Tuesday on the Boise River
The air itself seems to shine, as the nearly cloudless sky offers no resistance to the Sun’s steady stream. People in a wide selection of swimsuits, t-shirts, and shorts stand in line to purchase a bus fare for later, all while checking the weather reports on their smart phones to have the facts repeated to them -- it’s hot. Just a short distance away in the nearly-burning sand, the heat beats down on the necks, backs, and hands of the people bustling around the air stations. They’re racing to get a flock of colorful, inflatable boats, tubes, and pool toys as seafaring as possible.
Or, in this case, riverfaring.
When it’s hot here in Boise, you have about two choices. Take off all of your clothes and stand in front of the freezer (and risk melting the ice cream), or join hundreds of locals as you ship off from Barber Park into the snowmelt Boise River. The water is leisurely during the first leg of the journey, and you can feel the refreshing water lapping at your legs and fingers as they trail in the water.
After a while, you may look down into the water. The water is only ever slightly murky, and in most places you can see straight down to the bottom, a kaleidoscope of browns, grays, and reds. Was that a rock worn smooth by the current, or a dark fish patiently waiting for food? It’s never easy to tell, unless...Yes! It moved!
In the 102 miles of the Boise River, the fish have had plenty of room to live and grow. The river is teeming with rainbow trout, specifically the redband variety, some of which have grown over twenty inches long! In spite of the fact that this body of water runs straight through the middle of the city, these redbands are elusive and hard to catch. They are a great challenge to those who want to catch them. But if you're worried about being nibbled by these scaly creatures as you float, don’t worry! Redbands tend to avoid human visitors, and live predominantly in the reedy areas that border the river.
But while you’ve been contemplating local piscines, you missed the obvious -- the water in front of you is dropping away! You paddle feebly upstream, but the effort is fruitless. You’re going over the edge! As your brave flotation device starts to speed down the rapids, you can feel your pancreas fly into your throat…
And then its over.
Well, save for the giant slap of water that wakes you up from your stupor. You wipe the water from your eyes and look back at the small waterfall, the first of many tame rapids in the Boise River. These rapids are based on a class difficulty scale of 1 to 6, where 1 is the easiest and 6 is too extreme for even some of the best. The Boise River is a solid 1 in rapids; occasionally fast moving, even choppy, but generally safe. But Idaho has rapids up to the Class 5, and up to 3,100 miles of whitewater miles in total. This is the most of any other state in the continental United States.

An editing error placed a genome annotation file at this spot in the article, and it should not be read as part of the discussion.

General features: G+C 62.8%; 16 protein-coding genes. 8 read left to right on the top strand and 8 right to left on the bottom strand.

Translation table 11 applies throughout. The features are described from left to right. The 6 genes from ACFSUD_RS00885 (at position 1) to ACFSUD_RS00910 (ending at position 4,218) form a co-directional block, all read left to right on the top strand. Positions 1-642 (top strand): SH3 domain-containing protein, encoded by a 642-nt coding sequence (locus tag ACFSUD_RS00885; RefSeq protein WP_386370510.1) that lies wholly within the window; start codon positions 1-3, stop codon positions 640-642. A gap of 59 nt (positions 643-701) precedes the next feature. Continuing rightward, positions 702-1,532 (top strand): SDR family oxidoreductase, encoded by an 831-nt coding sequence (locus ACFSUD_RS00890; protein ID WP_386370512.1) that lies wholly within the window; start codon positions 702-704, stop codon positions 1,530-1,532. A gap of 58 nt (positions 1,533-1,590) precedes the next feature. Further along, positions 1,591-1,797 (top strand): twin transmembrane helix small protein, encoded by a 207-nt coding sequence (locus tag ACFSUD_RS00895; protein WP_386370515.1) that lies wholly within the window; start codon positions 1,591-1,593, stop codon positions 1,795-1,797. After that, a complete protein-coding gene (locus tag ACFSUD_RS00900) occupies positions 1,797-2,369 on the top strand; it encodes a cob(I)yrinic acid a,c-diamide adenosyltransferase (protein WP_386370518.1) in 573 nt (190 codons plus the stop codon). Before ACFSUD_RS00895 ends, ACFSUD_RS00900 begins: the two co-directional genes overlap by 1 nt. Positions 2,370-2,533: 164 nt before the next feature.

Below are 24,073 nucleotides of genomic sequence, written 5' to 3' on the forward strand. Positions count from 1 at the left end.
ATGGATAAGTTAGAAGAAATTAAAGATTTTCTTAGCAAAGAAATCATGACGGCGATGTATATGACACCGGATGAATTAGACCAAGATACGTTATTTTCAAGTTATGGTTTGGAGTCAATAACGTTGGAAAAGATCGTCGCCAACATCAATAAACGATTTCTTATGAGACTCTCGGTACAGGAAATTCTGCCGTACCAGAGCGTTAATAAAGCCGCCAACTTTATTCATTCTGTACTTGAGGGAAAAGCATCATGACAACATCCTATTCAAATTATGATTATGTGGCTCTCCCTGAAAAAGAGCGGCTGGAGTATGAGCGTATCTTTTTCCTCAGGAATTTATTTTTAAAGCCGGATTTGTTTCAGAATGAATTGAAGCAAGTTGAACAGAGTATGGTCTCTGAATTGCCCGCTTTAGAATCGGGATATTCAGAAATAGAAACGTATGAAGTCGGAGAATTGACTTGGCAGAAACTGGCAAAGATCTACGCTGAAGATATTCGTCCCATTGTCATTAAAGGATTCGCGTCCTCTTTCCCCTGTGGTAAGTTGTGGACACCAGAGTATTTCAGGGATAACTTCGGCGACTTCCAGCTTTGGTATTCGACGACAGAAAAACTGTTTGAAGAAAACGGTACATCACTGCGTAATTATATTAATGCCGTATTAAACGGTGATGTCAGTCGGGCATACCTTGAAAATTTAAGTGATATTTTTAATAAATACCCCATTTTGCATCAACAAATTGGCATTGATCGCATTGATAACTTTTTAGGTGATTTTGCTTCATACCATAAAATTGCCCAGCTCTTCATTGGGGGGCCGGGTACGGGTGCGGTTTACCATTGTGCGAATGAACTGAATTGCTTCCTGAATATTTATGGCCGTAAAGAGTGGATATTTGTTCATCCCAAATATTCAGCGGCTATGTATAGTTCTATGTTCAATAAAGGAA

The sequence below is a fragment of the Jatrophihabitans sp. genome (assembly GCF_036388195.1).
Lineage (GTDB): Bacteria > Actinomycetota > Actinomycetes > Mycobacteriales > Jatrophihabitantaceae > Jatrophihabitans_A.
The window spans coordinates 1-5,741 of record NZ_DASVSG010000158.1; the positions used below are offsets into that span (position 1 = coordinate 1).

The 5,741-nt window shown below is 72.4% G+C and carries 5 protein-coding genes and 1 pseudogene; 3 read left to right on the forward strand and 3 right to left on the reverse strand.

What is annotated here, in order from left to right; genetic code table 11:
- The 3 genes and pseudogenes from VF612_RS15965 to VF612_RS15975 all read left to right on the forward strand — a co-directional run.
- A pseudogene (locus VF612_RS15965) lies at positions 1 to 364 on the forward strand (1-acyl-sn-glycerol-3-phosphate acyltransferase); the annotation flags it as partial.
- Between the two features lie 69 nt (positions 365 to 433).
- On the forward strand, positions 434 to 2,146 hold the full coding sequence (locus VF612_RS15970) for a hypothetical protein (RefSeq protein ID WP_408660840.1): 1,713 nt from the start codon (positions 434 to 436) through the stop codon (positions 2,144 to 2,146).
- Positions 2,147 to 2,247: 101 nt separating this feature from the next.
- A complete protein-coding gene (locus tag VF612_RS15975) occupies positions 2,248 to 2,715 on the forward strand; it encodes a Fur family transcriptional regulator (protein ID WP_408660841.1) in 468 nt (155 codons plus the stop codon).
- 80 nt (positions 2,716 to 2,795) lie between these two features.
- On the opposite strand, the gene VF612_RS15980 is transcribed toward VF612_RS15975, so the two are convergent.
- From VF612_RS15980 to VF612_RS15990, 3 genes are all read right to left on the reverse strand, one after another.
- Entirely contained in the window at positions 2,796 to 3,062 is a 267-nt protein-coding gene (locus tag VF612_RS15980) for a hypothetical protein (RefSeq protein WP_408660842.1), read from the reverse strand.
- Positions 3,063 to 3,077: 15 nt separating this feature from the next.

After that bit of excitement, you’ve been cooled by the water enough to enjoy sunning again. On either side of the river are huge trees, who thrive on the alpine waters that run through their root systems. Further along the river, the trees become more and more dense. Still, as you take in the rays and listen to the hushed rustling of the cottonwoods, it’s difficult to imagine that you’re less than five minutes from a home or highway.
In various parts along the river are small sandbars or beaches, where people can pull off the river for a moment. Some of these areas have been outfitted with a benched table or two, and are ideal for having a packed lunch or stretching your legs. Pack up all your trash, or stop at at least one of the four officially designated rest stops with trash receptacles. These are the River Quarry, the Marden Bridge, and Julia Davis Park exits.
The fourth stop is truly the exit of the traditional float -- there’s a dam just a little ways down the river, after all. This exit is the Ann Morrison Park, on the left bank of the river. This 153 acre park is an impressive green space in the middle of Boise, and has the facilities for bocce ball, tennis, cricket, horseshoes, and softball, among other activities. A shuttle runs between Ann Morrison and Barber in order to transport floaters back and forth between the parks.
As you pull yourself away from the river, you notice two things. Firstly, it’s cooler. Suddenly the sun’s rays don’t seem so unbearable or unwelcome, and you relish the warm air after the almost imperceptible chill of the river water. Secondly, however, is that you can’t seem to wipe the smile off of your face. Floating the Boise River may not be the only way to beat the heat, or even boredom, but it sure is one of the best.
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